Brewers Association. 2014. Brewers Association announces 2013 craft brewer growth. Retrieved September 3, 2014, from http://www.brewersassociation.org/press-releases/brewers-association-announces-2013-craft-brewer-growth/
Brewers Association. 2015. Craft brewer defined. Retrieved April 6, 2015, from https://www.brewersassociation.org/statistics/craft-brewer-defined/
Brown, D., and R. Sirrine. 2012. Purchasing hops for planting. Michigan State University Extension. Retrieved June 27, 2014, from http://msue.anr.msu.edu/news/purchasing_hops_for_planting
Eastwell, K., and C.M. Ocamb. 2014. Hop (Humulus lupulus)-virus diseases. Pacific Northwest Plant Disease Management Handbook.
Freshops. 2014. USDA named hop variety descriptions. Retrieved June 17, 2014, from http://freshops.com/hops/usda-named-hop-variety-descriptions
Geiling, N. 2014. In search of the great American beer. Smithsonian. Retrieved July 30, 2014, from http://www.smithsonianmag.com/arts-culture/search-great-american-beer-180951966/?no-ist
Hartmann, H.T., D.E. Kester, F.T. Davies, Jr., and R.L. Geneve. 2002. Plant propagation: Principles and practices, 7th ed. Upper Saddle River, NJ: Prentice Hall.
Hop Growers of America. 2011. Variety manual: USA hops. Moxee, WA: Author. Retrieved June, 26, 2014.
Jelinek, L., M. Doleckova, M. Karabin, T. Hudcova, B. Kotlikova, and P. Dostalek. 2012. Influence of growing area, plant age, and virus infection on the contents of hop secondary metabolites. Czech Journal of Food Science, 30, 541–547.
Keetch, C.W. 1980. Soil survey of San Juan County New Mexico: Eastern part. Washington, D.C.: U.S. Department of Agriculture.
Lombard, K.A., R. Acharya, F.J. Thomas, and K. McCarver. 2014. Hops (Humulus lupulus) evaluation. In M.K. O’Neill (Ed.), 2013 Annual Progress Report, Agricultural Science Center at Farmington (pp. 122–126). Farmington, NM: New Mexico State University Agricultural Experiment Station. Available at http://farmingtonsc.nmsu.edu/documents/NMSU%20AnnRpt%202013%20All%20MKON%20-%20final%20(reduced%20size).pdf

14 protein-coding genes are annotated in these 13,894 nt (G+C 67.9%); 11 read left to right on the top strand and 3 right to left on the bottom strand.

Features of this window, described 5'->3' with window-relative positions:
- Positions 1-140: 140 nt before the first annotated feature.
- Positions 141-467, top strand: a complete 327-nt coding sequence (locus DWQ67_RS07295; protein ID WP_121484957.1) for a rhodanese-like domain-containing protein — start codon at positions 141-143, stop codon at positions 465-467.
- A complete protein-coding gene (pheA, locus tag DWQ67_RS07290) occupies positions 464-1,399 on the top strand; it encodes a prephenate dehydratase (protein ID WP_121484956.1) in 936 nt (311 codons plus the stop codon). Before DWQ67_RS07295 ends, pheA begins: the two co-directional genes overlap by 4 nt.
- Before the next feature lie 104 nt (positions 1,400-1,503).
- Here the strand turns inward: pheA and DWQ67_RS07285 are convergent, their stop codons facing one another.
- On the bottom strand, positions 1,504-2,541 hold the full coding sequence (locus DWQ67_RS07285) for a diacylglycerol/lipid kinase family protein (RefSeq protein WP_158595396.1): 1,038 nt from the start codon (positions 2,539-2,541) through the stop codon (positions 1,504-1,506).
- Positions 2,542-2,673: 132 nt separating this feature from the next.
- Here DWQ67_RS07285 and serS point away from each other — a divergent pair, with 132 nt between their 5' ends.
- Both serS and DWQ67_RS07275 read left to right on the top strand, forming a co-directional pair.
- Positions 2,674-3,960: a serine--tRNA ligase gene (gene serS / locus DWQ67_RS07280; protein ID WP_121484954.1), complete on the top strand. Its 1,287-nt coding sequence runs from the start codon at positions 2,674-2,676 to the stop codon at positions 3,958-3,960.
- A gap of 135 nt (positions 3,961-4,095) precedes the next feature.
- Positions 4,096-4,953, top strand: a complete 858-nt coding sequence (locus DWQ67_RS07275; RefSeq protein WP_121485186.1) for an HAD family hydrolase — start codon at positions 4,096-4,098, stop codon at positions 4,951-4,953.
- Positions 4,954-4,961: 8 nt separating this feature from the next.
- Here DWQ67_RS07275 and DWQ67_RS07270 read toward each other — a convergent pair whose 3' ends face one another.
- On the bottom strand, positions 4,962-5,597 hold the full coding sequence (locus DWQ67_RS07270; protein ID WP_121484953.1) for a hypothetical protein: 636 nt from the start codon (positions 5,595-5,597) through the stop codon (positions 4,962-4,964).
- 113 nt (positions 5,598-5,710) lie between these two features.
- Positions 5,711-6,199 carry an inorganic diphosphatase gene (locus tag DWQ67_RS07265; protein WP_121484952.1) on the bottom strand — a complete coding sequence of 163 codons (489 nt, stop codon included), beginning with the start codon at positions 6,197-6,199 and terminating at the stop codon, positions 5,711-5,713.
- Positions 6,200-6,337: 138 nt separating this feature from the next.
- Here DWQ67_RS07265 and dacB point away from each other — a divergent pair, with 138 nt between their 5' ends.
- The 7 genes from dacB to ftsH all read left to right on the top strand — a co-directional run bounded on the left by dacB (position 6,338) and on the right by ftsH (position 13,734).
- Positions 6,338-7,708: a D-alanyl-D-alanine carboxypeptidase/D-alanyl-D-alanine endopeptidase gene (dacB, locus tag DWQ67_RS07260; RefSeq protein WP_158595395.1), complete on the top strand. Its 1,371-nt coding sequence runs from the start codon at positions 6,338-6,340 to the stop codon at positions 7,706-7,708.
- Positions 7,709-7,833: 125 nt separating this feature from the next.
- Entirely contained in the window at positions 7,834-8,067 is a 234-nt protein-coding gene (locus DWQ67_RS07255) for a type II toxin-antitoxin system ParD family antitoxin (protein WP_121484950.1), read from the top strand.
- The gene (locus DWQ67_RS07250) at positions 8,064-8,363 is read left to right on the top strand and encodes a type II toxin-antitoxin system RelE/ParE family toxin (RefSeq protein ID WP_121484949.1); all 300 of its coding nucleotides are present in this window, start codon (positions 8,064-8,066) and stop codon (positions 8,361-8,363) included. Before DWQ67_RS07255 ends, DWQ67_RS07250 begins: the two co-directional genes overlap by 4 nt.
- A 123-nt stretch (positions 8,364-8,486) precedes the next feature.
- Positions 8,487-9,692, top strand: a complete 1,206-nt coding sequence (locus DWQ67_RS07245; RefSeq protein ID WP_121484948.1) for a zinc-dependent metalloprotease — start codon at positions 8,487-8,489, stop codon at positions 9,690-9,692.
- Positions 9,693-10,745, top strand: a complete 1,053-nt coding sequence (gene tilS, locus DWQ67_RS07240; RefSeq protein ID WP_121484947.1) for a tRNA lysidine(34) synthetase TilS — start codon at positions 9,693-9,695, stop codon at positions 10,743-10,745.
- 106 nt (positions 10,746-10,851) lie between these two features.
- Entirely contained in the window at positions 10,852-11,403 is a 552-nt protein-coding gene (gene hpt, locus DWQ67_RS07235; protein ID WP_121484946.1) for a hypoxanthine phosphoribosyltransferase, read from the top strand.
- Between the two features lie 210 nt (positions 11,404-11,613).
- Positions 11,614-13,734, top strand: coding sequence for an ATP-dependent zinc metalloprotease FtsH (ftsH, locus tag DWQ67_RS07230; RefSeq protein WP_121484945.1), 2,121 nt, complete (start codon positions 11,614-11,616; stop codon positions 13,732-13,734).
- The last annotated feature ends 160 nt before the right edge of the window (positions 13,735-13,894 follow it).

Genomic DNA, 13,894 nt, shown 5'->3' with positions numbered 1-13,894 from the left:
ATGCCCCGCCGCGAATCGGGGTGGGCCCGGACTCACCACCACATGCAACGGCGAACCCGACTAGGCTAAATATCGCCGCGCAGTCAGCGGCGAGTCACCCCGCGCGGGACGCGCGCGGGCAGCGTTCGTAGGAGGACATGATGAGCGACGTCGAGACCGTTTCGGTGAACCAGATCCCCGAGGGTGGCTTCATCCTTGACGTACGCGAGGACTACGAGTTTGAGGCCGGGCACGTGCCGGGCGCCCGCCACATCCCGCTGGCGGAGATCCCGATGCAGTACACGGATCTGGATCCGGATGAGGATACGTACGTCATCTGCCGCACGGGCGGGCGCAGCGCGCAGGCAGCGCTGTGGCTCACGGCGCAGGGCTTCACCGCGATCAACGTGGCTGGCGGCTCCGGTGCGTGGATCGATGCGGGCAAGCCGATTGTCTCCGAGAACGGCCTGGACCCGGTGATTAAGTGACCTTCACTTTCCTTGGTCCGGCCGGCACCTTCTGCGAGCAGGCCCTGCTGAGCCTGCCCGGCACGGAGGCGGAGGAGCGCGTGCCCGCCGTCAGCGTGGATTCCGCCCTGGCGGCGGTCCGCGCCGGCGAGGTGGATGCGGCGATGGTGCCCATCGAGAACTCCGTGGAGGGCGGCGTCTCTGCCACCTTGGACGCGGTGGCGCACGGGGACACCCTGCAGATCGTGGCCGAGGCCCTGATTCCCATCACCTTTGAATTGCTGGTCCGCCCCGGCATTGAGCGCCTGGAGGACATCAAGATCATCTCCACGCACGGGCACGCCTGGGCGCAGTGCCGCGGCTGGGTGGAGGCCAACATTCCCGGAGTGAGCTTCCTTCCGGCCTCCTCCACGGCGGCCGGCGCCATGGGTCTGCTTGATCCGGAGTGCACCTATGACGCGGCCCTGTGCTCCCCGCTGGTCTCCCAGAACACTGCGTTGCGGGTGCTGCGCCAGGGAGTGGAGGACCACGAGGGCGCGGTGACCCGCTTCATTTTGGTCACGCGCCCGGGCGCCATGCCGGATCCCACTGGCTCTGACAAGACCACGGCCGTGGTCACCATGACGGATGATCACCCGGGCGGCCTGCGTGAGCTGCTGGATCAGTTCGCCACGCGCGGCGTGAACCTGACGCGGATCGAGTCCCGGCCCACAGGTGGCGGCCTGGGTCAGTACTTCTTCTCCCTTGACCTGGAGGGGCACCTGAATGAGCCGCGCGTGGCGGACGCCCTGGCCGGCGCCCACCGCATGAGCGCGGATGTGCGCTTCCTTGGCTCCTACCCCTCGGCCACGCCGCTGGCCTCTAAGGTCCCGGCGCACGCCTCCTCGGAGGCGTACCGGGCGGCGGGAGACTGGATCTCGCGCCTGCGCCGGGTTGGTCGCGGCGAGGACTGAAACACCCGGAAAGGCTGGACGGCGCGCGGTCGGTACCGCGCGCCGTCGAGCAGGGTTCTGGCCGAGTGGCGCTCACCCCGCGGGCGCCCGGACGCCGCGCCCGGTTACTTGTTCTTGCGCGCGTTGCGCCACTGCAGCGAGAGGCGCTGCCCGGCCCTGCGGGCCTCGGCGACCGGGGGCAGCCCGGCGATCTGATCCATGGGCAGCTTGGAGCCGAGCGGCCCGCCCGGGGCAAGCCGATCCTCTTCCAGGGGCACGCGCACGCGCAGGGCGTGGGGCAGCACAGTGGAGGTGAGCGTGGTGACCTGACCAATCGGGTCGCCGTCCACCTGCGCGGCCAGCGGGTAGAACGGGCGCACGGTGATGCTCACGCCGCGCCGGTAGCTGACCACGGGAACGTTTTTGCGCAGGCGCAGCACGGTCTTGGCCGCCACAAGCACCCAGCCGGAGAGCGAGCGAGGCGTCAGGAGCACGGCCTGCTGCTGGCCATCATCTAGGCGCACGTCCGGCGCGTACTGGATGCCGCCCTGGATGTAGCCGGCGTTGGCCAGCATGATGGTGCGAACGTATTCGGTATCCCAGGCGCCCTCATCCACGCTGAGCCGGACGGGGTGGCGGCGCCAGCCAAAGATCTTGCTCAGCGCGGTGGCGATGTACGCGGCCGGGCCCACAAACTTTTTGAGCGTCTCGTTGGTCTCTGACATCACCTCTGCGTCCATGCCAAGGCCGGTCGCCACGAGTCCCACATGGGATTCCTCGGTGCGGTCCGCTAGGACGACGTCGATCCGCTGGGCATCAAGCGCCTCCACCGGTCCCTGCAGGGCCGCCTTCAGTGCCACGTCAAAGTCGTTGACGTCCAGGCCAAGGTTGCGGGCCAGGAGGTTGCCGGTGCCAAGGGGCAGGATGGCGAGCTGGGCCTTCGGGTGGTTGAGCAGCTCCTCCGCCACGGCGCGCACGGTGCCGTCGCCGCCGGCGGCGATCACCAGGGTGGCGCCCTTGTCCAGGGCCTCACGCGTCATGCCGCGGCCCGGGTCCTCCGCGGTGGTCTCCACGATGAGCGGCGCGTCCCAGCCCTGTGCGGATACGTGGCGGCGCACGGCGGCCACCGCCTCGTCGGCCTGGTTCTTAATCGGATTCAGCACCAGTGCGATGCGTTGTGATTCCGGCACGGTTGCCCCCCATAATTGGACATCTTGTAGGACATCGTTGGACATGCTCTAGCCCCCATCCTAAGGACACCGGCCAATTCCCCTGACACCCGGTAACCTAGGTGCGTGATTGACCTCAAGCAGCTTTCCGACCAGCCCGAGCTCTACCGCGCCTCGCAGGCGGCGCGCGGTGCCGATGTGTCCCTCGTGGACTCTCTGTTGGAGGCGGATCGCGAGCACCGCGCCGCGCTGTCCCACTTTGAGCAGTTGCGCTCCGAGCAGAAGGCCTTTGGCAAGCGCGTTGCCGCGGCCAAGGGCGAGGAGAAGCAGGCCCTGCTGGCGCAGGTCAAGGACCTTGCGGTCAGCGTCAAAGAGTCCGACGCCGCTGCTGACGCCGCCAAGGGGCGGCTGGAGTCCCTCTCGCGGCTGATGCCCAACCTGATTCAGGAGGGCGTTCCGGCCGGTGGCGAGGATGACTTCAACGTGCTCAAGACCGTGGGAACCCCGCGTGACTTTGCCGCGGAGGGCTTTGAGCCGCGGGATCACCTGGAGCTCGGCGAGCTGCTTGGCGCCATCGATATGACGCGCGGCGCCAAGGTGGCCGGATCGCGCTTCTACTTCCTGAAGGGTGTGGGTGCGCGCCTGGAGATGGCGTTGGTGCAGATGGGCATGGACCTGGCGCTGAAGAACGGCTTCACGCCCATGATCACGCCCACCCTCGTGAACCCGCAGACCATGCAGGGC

Merchant, B. 2013. Growing & harvesting monastery hops: Native New Mexican varieties. Paper presented at the WHAT’s HOP’N: A symposium on hops (Humulus sp.) production and marketing in the Four Corners Region and New Mexico, Farmington, NM. Retrieved September 19, 2014, from http://aces.nmsu.edu/hch/hopsresearch.html
Pethybridge, S.J., C.R. Wilson, L.J. Sherriff, G.W. Leggett, and D. Munro. 2000. Virus incidence in Australian hop (Humulus lupulus L.) gardens and cultivar differences in susceptibility to infection. Australian Journal of Agricultural Research, 51, 685–690.
Pethybridge, S.J., C.R. Wilson, F.S. Hay, G.W. Leggett, and L.J. Sherriff. 2002. Mechanical transmission of Apple mosaic virus in Australian hop (Humulus lupulus) gardens. Annals of Applied Biology, 141, 77–85.
Pethybridge, S.J., F.S. Hay, D.J. Barbara, K.C. Eastwell, and C.R. Wilson. 2008. Viruses and viroids infecting hop: Significance, epidemiology, and management. Plant Disease, 92, 324–338.
Postman, J.D., J.S. DeNoma, and B.M. Reed. 2005. Detection and elimination of viruses in USDA hop (Humulus lupulus) germplasm collection. Paper presented at the 1st International Symposium on Humulus. Acta Horticulturae, 668, 143–148.
Rodebaugh, D. 2013, July 7. Time to hop to it? Durango Herald. Available from http://durangoherald.com/apps/pbcs.dll/article?AID=/20130711/NEWS01/130719883/-1/News01/Time-to-hop-to-it&-&template
USDA–NASS. 2013. 2013 hop production up thirteen percent from last year.
For more on this topic, see the following publications:
H-158: How to Collect and Send Plant Specimens for Disease Diagnosis
CR-573: Drip Irrigation for Row Crops
All Horticulture Publications
Kevin A. Lombard is an Associate Professor of horticulture with split appointments at New Mexico State University’s Agricultural Science Center at Farmington and San Juan College (Farmington, NM). He earned his Ph.D. from New Mexico State University. His research focuses on evaluating the intersections of specialty horticultural crops with community health and livelihood enhancement, with a focus on serving the residents of the Four Corners Region.